Junior quarterback Seth Russell has been impressive, and it helps to have weapons like junior wide receiver Corey Coleman at his disposal.
Even with quarterback Bryce Petty off to the NFL, Baylor’s offense hasn’t missed a beat in 2015. Coleman has made Russell’s transition as the starting quarterback particularly seamless.
Coleman has 41 receptions for 877 yards and 16 touchdowns, averaging an impressive 21.4 yards per catch. He stands just 5’11”, 190 pounds, but he has excellent speed and hands. Teams hoping to knock off the Bears will have to find a way to neutralize Coleman. A hint: It won’t be easy.
3. Ohio State RB Ezekiel Elliott
Following Saturday’s win over Penn State, Ohio State is still unbeaten, despite uneven efforts against teams like Indiana and Northern Illinois. The Buckeyes offense hasn’t been as sharp as it was a year ago with Cardale Jones running the ship and J.T. Barrett backing him up, but one thing hasn’t changed: Ezekiel Elliott’s running.
Elliott has 988 rushing yards and 11 touchdowns, averaging 6.7 yards per carry. He has rushed for at least 100 yards in every game this season, and he looks like the same player who emerged as a bell cow during the Buckeyes’ national title run, finishing 2014 with three consecutive 200-yard efforts.
Elliott stands 6’0”, 225 pounds and is a physical, powerful, quick runner. The Buckeyes would be wise to lean on him during their playoff push this fall, too.
2. TCU QB Trevone Boykin
One year after a breakout 12-1 season that finished just short of the College Football Playoff, TCU is 7-0 and right back in contention for a playoff berth, despite a defense that has been depleted by graduation and injuries. No one can stop the Horned Frogs offense, which averages 50 points per game, No. 3 nationally.
The centerpiece of that offense? Senior quarterback Trevone Boykin. A year ago, Boykin led the Frogs’ breakout with a huge junior season. He threw for 3,901 yards with 33 touchdowns and 10 interceptions, and he added 707 rushing yards and eight touchdowns on the ground.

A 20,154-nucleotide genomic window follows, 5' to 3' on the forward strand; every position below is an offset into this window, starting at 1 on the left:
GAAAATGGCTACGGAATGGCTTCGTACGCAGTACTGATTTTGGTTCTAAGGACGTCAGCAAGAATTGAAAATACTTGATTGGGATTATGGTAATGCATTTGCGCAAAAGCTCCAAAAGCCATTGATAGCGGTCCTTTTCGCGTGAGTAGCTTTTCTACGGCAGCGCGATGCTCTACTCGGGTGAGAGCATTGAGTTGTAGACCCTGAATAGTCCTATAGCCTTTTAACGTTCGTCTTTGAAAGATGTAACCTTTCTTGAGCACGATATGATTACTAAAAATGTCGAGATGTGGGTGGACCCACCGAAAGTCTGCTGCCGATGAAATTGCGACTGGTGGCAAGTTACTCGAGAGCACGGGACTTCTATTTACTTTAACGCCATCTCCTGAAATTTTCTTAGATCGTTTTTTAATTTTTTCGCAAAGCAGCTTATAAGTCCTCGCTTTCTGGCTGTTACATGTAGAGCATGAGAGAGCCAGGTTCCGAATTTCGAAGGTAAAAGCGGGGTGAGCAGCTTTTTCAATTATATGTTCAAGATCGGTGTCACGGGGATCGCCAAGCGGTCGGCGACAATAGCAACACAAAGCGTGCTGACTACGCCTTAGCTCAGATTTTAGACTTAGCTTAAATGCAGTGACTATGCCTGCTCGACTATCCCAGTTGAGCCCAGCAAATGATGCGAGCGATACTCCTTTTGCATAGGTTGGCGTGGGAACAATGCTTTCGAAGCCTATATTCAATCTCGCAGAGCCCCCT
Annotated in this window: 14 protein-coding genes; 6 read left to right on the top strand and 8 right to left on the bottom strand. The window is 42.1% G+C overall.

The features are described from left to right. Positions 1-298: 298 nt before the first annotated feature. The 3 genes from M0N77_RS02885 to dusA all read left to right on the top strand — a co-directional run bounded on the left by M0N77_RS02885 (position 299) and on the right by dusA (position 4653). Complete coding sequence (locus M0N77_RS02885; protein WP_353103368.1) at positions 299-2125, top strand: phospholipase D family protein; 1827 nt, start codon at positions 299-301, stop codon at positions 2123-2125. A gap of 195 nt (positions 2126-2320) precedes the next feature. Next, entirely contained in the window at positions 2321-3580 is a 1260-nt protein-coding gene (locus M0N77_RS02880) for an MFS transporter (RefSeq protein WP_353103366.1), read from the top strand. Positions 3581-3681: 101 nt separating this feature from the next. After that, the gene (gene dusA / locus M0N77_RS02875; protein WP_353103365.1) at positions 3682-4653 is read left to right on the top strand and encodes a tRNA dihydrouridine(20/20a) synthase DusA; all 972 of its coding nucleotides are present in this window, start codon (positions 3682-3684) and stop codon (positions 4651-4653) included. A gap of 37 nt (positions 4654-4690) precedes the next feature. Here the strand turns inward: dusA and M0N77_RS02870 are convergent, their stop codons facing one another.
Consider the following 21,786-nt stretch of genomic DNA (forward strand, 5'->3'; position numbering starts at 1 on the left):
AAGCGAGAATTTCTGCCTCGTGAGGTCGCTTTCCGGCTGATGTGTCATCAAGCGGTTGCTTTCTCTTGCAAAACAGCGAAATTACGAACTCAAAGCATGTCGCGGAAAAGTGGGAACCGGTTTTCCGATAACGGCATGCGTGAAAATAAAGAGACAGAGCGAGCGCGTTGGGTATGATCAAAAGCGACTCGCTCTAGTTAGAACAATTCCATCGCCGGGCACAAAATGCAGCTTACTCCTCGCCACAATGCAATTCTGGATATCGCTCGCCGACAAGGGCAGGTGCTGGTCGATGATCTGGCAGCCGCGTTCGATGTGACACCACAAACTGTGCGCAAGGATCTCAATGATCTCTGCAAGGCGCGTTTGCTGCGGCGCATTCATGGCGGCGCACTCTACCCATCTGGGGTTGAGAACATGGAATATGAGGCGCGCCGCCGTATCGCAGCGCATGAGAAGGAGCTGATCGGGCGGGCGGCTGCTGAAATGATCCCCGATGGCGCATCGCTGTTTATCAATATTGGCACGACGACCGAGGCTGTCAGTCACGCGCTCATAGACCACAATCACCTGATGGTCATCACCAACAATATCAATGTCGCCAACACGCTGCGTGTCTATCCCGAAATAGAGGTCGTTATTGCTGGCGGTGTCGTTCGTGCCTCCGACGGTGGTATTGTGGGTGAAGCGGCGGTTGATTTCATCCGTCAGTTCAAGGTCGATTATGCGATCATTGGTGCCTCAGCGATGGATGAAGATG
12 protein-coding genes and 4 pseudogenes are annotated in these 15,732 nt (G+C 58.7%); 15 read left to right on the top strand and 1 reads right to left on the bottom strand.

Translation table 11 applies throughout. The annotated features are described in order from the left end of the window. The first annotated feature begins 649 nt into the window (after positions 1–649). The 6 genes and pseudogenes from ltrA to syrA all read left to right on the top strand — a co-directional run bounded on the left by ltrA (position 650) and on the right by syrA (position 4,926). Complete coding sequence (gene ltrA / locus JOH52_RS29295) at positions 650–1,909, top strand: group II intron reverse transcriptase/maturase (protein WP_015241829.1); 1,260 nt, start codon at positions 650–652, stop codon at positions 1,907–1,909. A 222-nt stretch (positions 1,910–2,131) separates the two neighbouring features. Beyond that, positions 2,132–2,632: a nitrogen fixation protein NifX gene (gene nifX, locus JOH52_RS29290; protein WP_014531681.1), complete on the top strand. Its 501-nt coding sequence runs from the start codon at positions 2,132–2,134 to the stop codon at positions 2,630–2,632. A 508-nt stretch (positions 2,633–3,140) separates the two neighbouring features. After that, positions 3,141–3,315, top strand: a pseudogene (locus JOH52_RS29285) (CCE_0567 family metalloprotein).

He has kept up the pace and then some this fall. Boykin has 2,539 yards with 25 touchdowns against five interceptions, as well as 440 rushing yards and five touchdowns. Boykin also led late comebacks against Texas Tech and Kansas State (which held a 35-17 halftime lead) to keep his team unbeaten.
Boykin has a solid arm, great speed (he rushed for a 69-yard touchdown at K-State) and mobility, and he is a leading Heisman Trophy candidate. If the Frogs finish the drill this fall and make the playoff, they’ll have Boykin to thank.
1. LSU RB Leonard Fournette
LSU has only one Heisman Trophy in its storied history. Unless something strange happens in the season’s second half, it sure looks like Billy Cannon’s stiff-arm trophy will get some company in December. That’s how good sophomore tailback Leonard Fournette has been. He is a favorite to win the Heisman, per FoxSports.com's Bruce Feldman.
Fournette was the nation’s top recruit in 2014, and he had a good freshman season with 1,034 rushing yards. But he’s gone from good to great as a sophomore. Following Saturday’s 180-yard, two-touchdown effort against Florida, he has 1,202 rushing yards and 14 touchdowns, averaging an impressive eight yards per carry.
He runs with power and speed, and he always looks like the best player on the field. Even though LSU’s opener against McNeese State was canceled by thunderstorms, Fournette is on pace to more than double his rushing total from a year ago. If anyone but Fournette totes home the Heisman this year, it’ll be a huge upset. He’s the best player in college football.